Opera Lafayette will be playing the Palace. Having had one performance at the Kennedy Center,
Opera Lafayette next moves its production of this 18th century opera to NYC and then to the palace of Versailles
Opera Lafayette has charted a course over the past several years to bring modern audiences operatic works of the 18thcentury. While the challenge of dusting off forgotten works and coaxing contemporary audiences to develop an appetite for such a rarefied experience can be daunting, Artistic Director Ryan Brown more than meets the challenge in opera after opera.
For Le Roi et le fermier, he springs his passion on an opéra-comique that had both artistic and political importance in its time. As conductor, he carries the orchestra and the audience through the evening with verve and panache. Brown so deeply understands French music of the period, he convinces all of the work’s merits in this modern world, premiere production.
When it was first written, Le Roi et le fermier proved to be quite new and subversive. It grew out of the soil of France’s fermentation against the monarchy and the status quo. Not only were the citoyens abandoning the “heavy” and heavily-government subsidized theatre of Académie royale de musique and Comédie française, but they were looking abroad to England for lighter artistic and more liberal monarchical fare.
Composer Pierre-Alexandre Monsigny and librettist Jean-Michel Sedaine joined forces to use what on the surface is little more than a situation comedy with songs to collaborate on something both socially and musically daring. Le roi et le fermierreceived its first production in 1762. Curiously, by 1780, instead of being suppressed, the work was performed at Versailles with Marie Antoinette performing Jenny, one of the leads, through a series of developments suggesting co-option by the establishment. (The audience is transported to this world with an exquisite opening, enhanced by the lighting of Colin K. Bills, where the statuary on the grounds of Versailles seemingly comes to life and proceeds to guide us through the performance.)
Monsieur Soudaine’s libretto drapes its story on a farmer, Richard, in charge of the royal forest of Sherwood. At the opera’s start, Richard plays a bit of a comic dunce, alternately agitated and disconsolate about some secret grievance. Later, he reveals that his love, Jenny, has been abducted by a Lord, together with her whole flock of sheep. (Thus the major dramatic event of the work has taken place before the curtain rises.) Jenny appears to Richard, having escaped the evil lord’s clutches, and the lovers take shelter from a storm. The King shows up in Sherwood, having been separated from his hunting party, and Richard, not recognizing the royal personage, invites him home. There is some fun as sister, mom, and girlfriend make a fuss over the well-dressed stranger. As the country folk unwittingly chat it up with royalty, the King learns a lesson in wisdom about what simple folk do, and Richard’s sister gives his majesty a big kiss. When his identity is revealed, the King banishes the evil Lord and blesses the union of Richard and his little shepherdess.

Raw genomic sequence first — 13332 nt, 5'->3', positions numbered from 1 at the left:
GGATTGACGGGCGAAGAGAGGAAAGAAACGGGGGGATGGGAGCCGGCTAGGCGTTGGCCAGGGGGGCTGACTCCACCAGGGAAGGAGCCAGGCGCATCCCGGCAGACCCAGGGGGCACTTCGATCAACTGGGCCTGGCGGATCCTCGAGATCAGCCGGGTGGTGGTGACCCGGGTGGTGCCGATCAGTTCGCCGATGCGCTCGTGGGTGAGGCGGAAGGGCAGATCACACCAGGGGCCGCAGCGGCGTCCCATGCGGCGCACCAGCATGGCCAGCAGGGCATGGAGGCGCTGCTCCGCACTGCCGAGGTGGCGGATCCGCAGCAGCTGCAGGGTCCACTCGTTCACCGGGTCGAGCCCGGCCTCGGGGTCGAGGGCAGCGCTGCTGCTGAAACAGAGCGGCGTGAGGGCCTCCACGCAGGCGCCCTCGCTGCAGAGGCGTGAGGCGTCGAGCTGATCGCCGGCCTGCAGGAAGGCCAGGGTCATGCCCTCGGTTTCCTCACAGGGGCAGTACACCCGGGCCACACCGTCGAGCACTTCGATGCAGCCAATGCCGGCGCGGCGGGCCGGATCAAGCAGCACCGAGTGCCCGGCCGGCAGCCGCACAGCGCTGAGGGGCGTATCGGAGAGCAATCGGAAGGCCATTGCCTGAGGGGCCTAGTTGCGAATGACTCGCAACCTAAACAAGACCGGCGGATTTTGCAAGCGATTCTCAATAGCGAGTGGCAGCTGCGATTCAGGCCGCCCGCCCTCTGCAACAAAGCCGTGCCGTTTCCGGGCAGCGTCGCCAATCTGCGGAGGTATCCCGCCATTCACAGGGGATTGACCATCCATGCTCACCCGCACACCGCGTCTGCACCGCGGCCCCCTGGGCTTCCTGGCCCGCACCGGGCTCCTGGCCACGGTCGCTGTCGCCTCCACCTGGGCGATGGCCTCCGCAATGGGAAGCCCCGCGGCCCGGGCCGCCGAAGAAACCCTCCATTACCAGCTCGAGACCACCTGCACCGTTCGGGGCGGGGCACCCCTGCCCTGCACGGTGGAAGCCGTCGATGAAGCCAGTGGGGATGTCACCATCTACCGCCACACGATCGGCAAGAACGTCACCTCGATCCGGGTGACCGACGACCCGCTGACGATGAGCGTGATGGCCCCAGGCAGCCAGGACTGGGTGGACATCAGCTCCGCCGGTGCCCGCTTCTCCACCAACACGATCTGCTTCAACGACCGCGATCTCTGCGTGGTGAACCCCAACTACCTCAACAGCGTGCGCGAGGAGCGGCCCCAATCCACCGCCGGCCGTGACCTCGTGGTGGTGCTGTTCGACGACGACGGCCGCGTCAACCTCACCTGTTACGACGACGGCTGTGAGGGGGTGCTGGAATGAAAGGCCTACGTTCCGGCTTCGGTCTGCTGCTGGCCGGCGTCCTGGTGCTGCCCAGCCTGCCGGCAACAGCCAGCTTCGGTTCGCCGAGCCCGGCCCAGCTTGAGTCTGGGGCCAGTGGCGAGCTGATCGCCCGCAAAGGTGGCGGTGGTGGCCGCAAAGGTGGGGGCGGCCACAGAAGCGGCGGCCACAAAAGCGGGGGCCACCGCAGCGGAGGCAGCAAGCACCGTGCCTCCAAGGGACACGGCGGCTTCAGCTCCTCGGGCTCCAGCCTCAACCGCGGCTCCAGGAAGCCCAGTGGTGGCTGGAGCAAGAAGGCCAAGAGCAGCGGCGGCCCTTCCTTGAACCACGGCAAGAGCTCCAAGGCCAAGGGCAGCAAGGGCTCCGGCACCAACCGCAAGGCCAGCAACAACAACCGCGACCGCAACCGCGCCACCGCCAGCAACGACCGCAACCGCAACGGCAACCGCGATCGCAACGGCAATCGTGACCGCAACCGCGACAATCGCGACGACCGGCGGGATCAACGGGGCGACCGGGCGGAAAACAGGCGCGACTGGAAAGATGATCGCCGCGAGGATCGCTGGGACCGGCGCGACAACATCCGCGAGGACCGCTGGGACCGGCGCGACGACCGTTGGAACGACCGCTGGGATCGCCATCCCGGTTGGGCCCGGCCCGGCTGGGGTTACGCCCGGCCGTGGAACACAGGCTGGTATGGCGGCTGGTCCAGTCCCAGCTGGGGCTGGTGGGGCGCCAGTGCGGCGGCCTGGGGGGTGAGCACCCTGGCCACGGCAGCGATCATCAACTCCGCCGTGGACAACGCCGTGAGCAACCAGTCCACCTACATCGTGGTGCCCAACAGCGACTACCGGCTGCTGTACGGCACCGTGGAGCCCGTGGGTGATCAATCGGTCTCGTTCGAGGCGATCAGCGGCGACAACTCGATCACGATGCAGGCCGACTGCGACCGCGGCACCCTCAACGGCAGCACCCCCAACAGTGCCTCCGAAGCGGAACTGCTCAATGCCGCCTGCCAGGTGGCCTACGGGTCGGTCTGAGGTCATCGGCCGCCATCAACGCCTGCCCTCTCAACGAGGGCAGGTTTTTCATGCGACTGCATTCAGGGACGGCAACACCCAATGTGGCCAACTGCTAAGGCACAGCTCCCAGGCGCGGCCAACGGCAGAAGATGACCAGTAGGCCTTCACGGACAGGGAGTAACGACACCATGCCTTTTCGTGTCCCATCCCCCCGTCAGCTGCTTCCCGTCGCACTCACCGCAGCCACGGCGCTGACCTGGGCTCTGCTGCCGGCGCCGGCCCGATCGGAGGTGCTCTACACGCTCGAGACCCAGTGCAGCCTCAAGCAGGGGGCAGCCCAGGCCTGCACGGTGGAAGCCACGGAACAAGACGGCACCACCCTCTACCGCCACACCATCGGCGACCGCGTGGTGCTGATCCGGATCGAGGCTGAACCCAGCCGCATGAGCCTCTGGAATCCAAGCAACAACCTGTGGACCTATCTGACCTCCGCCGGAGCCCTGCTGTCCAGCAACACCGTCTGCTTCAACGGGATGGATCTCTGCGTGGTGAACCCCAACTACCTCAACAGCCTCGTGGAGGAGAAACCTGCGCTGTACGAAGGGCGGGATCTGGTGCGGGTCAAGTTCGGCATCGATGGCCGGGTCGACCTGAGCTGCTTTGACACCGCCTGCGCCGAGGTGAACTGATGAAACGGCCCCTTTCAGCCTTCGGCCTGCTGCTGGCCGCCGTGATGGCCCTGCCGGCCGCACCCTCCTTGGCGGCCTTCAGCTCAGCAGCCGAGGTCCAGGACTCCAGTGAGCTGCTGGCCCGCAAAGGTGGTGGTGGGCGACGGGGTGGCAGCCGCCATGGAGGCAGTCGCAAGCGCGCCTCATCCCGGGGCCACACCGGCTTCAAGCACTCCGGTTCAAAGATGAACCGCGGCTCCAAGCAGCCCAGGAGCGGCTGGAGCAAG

Marie Antoinette, who happened to have a penchant for sheep which she kept tucked around her “cottage” on the grounds of Versailles, must have seen in the work a great opportunity and role for herself, and she demanded that a suitable set be created for a royal production. The set still exists, and the entire cast and orchestra of Opera Lafayette have the distinct honor of being invited to perform the production in Versailles in early February on the original Marie Antoinette sets.
The orchestra of twenty-eight is outstanding. Many of the musicians have played together under Ryan Brown before and have gelled into a true ensemble, delivering the nuances of the French style and the crisp forward motion of the conductor’s interpretation. They balance well with the singers, never overwhelming the ariettes and providing just the right elasticity for the recit sections. One can only imagine the original excitement of hearing the “sound effects” built into the music of the storm and the forest at night. Even now, these musical sections are compelling and add to the drama. The only misfortune is that the musicians (a joy to watch as well as to hear) are buried in the deep pit of the Terrace Theatre. Fortunately, they will be resurrected in their upcoming New York and Versailles performances.